What I wanted to know, when Norwich Union announced its plans for a stock market flotation last year, was whether, as a policyholder, I stood to lose my house if its shares went down the pan. Wiseacres shook their heads kindly, if a little condescendingly, and talked of safeguards, liquidity regulations and the separation of the interests of shareholders and policyholders.
All of which I believe. But I bet I’m not alone in wondering whether the current rush to abandon mutual status by Britain’s venerable life insurers and building societies is necessarily in the best interests of both their members and their new shareholders. There is, without doubt, something of a gold rush on at the moment – witness the pans that are being dipped in Scottish Amicable’s stream – but those who rush to market do so, as often as not, with the heart of a lemming rather than the head of a prospector.
It is as well to ask why these institutions should wish to give up mutual status for a slice of stock market action. I don’t mean the stock answers you have already heard – that today’s financial institutions need access to a wider range of capital markets; that they need to be able to compete with banks as peers; and that their members deserve to participate, as shareholders, in the success that mutuals have enjoyed over past decades.
No, I am referring to the reasonable suspicion that these prospective flotations are driven as much by corporate testosterone as by any of the solemn declarations listed above. In this context, one observation resonates above all: that Peter Birch, chief executive of Abbey National, has had his salary increased by 300 per cent since the former building society’s flotation in 1989.
I have no time for fat-cat polemic. I don’t begrudge Birch a single cufflink (particularly since he has brought Abbey National through the tough early Nineties recession). But as a motive for flotation, increasing executive pay is a poor one. And I, along with some City analysts, have no doubt that some of these flotations are driven by career aspirations. As a motive, albeit unspoken, it is unlikely to wrest the passbook from my parsimonious grip.
But the appeal to innate greed, on a wider scale than simply the boardrooms of the aspirant plcs, is nevertheless a powerful one. And it is one that makes the voting process a sham. The fact that mutuals can blandish even modest investors with four-figure sums makes this just about the only democratic vote in the world in which it is legal to bribe the electorate. It’s enough to make a South American general blush. Having received such blandishments, I can say there is an impertinent assumption about the whole process – I may as well accept the terms, because everybody else is going to anyway.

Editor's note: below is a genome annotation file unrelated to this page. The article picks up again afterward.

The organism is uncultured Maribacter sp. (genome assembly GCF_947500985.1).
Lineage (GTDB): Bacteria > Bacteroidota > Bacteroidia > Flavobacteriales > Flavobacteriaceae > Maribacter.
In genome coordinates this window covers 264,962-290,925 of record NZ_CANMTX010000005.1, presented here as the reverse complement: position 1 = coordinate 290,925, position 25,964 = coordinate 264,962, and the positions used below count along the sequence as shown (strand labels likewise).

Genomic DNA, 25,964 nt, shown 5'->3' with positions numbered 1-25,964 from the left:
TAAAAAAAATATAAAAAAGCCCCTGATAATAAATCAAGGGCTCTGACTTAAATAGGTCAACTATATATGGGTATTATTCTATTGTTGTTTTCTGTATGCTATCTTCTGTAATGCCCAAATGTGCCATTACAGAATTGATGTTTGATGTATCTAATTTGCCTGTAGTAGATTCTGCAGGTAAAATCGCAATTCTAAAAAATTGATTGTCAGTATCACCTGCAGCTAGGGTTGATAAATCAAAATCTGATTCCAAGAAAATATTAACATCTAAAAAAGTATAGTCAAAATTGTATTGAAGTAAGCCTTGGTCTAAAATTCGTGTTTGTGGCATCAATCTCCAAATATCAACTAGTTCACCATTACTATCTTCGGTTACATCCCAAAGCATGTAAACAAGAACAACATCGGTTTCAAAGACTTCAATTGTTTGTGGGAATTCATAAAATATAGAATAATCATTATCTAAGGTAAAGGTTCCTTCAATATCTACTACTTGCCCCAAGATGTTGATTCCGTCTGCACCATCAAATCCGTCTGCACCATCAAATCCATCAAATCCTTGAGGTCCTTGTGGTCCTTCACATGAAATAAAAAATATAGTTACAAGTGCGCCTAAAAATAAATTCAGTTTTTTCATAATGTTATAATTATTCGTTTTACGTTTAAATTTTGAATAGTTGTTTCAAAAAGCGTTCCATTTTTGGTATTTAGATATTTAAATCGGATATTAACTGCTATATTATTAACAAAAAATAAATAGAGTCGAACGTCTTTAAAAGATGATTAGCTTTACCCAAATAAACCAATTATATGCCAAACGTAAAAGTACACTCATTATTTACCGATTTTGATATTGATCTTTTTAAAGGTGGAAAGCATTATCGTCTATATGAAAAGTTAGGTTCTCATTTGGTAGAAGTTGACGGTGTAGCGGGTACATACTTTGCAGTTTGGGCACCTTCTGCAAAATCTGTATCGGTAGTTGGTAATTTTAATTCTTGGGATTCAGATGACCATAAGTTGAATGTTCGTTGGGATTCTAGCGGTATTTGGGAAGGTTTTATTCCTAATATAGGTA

The entire sales fair has the atmosphere of a distasteful family TV game show, in which members of the proletariat perform humiliating little tricks for the promise of moderate wealth. More cruelly, one could adapt the old adage applied to prostitution: we have established what these institutions are, we are now merely discussing the price.
Take the circumstance of dear old Scottish Amicable. Abbey National, which has developed some fairly streetwise habits since its own conversion and aims to repeat its mugging of National & Provincial in 1995, early this week upped the ante in its bid for ScotAm by indicating that it could increase its offer beyond an average 400 per policyholder. This move is understood to represent an intent on Abbey National’s part to push the auction, for that is what is has become, between predators such as Prudential and NatWest well beyond 2bn.
ScotAm is rather pathetically sticking to its offer of about 70 to each shareholder for a spring conversion to plc status, followed by an undisclosed sum at flotation some time around the new millennium. Big deal. No punter ever parted with the goods for a vague promise of a good time in the future, when immediate satisfaction is at hand.
It is interesting to note how “ScotAm” has passed into the common parlance. The full “Scottish Amicable” has ceased to sound appropriate in the fast-buck milieu into which it has passed. “ScotAm” conveniently depersonalises it – it is interesting that no one yet speaks of AbNat.
The serious point here, as we face a year in which Halifax, Woolwich, Alliance & Leicester, Northern Rock, ScotAm and Norwich Union (Norion?) lose their mutual status, is whether enough thought has been given to what is being given up for the glittering prizes of the stock market. It is one (delightfully simple) thing to take deposits, offer loans and manage reserves in trust – quite another to have shareholders, as well as policyholders, to worry about.
These mutuals can probably rely on inertia to ensure that we don’t abandon quoted institutions for the remaining mutuals. But it would be good to see some research into how concern about satisfying shareholder performance (by, say, the big banks) can affect investment performance. Mutuals might come out of it rather well.